Kosovos Serb Christians Anxious Await Independence Under NATO’s Eyes
Deadlock over the fate of Kosovo has caused tension among Serbian orthodox Christians.
Saturday, 08 December 2007 Serbia (BosNewsLife) — Kosovos minority Serbs, many of them Orthodox Christians, anticipated more tensions Saturday, December 8, after international mediators said efforts to reach a compromise between the provinces independence seeking government and Serbia have failed.
“Neither party was willing to cede its position on the fundamental question of sovereignty over Kosovo,” the statement from the mediators of the troika, the European Union, the United States and Russia, said of four months of talks on the future status of Kosovo between the governments in Pristina, Kosovo, and Belgrade, Serbia.
Kosovo’s new leader, Hashim Thaci, a former Kosovo Albanian guerrilla leader, promised to make independence for the state his first priority. Serbia opposes independence, but has said it would be ready to accept autonomy for Kosovo within its borders.
Russia supports Serbia s position, but most Western leaders have said they will accept a declaration of independence for Kosovo, although they hope the ethnic Albanian politicians will wait till late January to give NATO and the European more time to prepare for it.
The NATO military alliance said Friday it will remain in Kosovo even if leaders of the Serbian province declare independence. The announcement at a NATO ministerial meeting in Brussels came just days before a December 10 deadline for an end to internationally backed negotiations.
NATO spokesman James Appathurai also told reporters that the allies agreed to keep their KFOR peacekeeping force in Kosovo at its current strength of just over 16,000 troops. He also made clear that NATO will have more soldiers on standby, amid concerns that plans by ethnic Albanian leaders to declare the province independent from Serbia will spark new unrest in the Balkans.
“Allies agree that U.N. Security Council resolution 1244 provides a platform for the continuing presence of NATO forces in Kosovo,” said Appathurai. “Second that they commit to maintain the force levels of KFOR at the levels that we have them or to adjust them as necessary. That includes, if necessary, reinforcements.”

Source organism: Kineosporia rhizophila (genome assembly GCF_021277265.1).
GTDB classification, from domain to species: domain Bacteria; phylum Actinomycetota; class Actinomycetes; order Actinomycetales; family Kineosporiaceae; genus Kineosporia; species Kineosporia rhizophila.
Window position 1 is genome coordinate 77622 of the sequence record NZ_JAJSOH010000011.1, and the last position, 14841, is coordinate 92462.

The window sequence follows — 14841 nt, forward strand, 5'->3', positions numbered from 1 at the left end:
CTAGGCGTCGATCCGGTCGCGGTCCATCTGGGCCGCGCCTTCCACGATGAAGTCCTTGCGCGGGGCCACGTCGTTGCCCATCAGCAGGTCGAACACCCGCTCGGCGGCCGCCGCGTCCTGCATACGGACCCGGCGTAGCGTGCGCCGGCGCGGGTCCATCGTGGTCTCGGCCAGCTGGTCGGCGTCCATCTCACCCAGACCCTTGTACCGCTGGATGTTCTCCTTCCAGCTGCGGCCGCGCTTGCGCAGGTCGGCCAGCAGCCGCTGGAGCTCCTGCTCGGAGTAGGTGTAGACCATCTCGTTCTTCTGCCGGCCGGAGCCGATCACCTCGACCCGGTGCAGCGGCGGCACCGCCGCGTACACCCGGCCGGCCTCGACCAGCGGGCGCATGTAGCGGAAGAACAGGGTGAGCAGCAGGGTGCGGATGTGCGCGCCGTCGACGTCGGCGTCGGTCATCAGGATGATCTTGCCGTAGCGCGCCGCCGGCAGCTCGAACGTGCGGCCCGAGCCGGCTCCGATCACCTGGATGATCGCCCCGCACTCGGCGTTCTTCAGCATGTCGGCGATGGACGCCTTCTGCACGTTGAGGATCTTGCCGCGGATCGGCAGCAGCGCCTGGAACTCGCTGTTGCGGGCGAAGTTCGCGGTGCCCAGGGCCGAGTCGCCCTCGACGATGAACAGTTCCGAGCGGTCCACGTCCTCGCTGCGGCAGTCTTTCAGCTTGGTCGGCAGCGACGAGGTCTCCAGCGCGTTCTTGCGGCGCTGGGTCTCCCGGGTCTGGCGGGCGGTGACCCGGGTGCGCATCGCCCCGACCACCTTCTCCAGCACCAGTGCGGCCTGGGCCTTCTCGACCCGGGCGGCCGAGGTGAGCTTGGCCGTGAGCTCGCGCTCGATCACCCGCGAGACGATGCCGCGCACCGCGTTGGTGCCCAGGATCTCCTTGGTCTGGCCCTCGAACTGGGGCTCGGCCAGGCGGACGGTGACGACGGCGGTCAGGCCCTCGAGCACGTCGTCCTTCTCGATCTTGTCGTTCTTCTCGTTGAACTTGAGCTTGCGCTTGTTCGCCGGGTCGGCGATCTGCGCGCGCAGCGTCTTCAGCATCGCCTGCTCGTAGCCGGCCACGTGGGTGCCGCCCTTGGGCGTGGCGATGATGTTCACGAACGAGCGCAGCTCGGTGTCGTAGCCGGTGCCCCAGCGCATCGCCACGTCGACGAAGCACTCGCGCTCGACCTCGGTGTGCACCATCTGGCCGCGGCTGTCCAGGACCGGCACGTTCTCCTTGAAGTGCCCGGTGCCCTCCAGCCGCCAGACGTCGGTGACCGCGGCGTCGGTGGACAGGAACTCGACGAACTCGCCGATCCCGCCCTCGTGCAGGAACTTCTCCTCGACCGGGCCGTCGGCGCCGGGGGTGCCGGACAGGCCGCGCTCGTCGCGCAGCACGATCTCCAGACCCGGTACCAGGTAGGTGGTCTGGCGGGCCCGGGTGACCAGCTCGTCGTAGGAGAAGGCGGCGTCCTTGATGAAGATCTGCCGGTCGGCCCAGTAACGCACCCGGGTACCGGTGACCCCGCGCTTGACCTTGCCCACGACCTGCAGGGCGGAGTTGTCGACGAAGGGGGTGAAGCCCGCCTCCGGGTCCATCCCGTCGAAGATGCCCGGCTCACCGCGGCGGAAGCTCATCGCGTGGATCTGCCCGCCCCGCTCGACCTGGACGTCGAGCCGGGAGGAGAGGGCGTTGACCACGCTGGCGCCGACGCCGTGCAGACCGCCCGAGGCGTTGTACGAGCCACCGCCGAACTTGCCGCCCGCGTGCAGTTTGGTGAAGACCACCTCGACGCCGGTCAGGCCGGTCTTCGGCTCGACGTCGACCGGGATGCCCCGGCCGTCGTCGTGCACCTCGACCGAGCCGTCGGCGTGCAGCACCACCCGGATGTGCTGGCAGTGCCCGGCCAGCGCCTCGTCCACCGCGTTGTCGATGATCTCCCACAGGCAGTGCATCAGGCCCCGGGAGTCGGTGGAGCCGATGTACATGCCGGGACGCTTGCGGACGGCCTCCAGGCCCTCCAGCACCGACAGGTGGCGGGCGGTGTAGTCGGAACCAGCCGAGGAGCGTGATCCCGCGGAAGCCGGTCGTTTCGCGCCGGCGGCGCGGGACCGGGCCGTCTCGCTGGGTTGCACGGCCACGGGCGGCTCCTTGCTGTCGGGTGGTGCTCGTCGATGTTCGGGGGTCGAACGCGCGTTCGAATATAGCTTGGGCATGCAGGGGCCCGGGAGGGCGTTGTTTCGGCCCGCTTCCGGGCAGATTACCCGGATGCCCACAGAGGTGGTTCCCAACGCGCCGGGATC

The agreement on the peacekeepers’ future role in Kosovo came after NATO Secretary General Jaap de Hoop Scheffer said it was important to ensure security for all ethnic groups in the troubled province. “NATO’s continued commitment to the security and stability of the region remains crucial,” he said. “And we will act resolutely against anyone who seeks to resort to violence. Regardless of the outcome of the status process, Kosovo will remain and has to remain a place where Kosovar Albanians, Serbs and others must be able live in peace together free from fear and intimidation.”
The peacekeepers have been in Kosovo since 1999 when NATO forced Serb troops to end a brutal crackdown on the independence seeking ethnic Albanian majority of the province.
However the disputed province is dear to the Serbs who regard it as bastion of Serbian history and religion. But it is equally coveted by Albanians, Muslims who now hold the majority, observers say.
In Belgrade , officials have expressed concerns that a declaration of independence will lead to a new refugee crisis saying many of Kosovos 100,000 Serbs, including many Christians, may leave the region amid concerns of new violence.
In previous years many Serbian Orthodox Churches , monasteries and even cemeteries have been destroyed, often by angry ethnic Albanian mobs seeking revenge for years of persecution under late Serbian strongman Slobodan Milosevic. Serbian Orthodox priests have often to travel under NATO escort to avoid attacks, church officials say.
Milorad Bobara, the Serbian government official who oversees this camp (part of a vast system designed to house 500,000 Serbs who have fled Bosnia , Croatia and Kosovo), has said that the government has no idea how to handle another refugee flood.”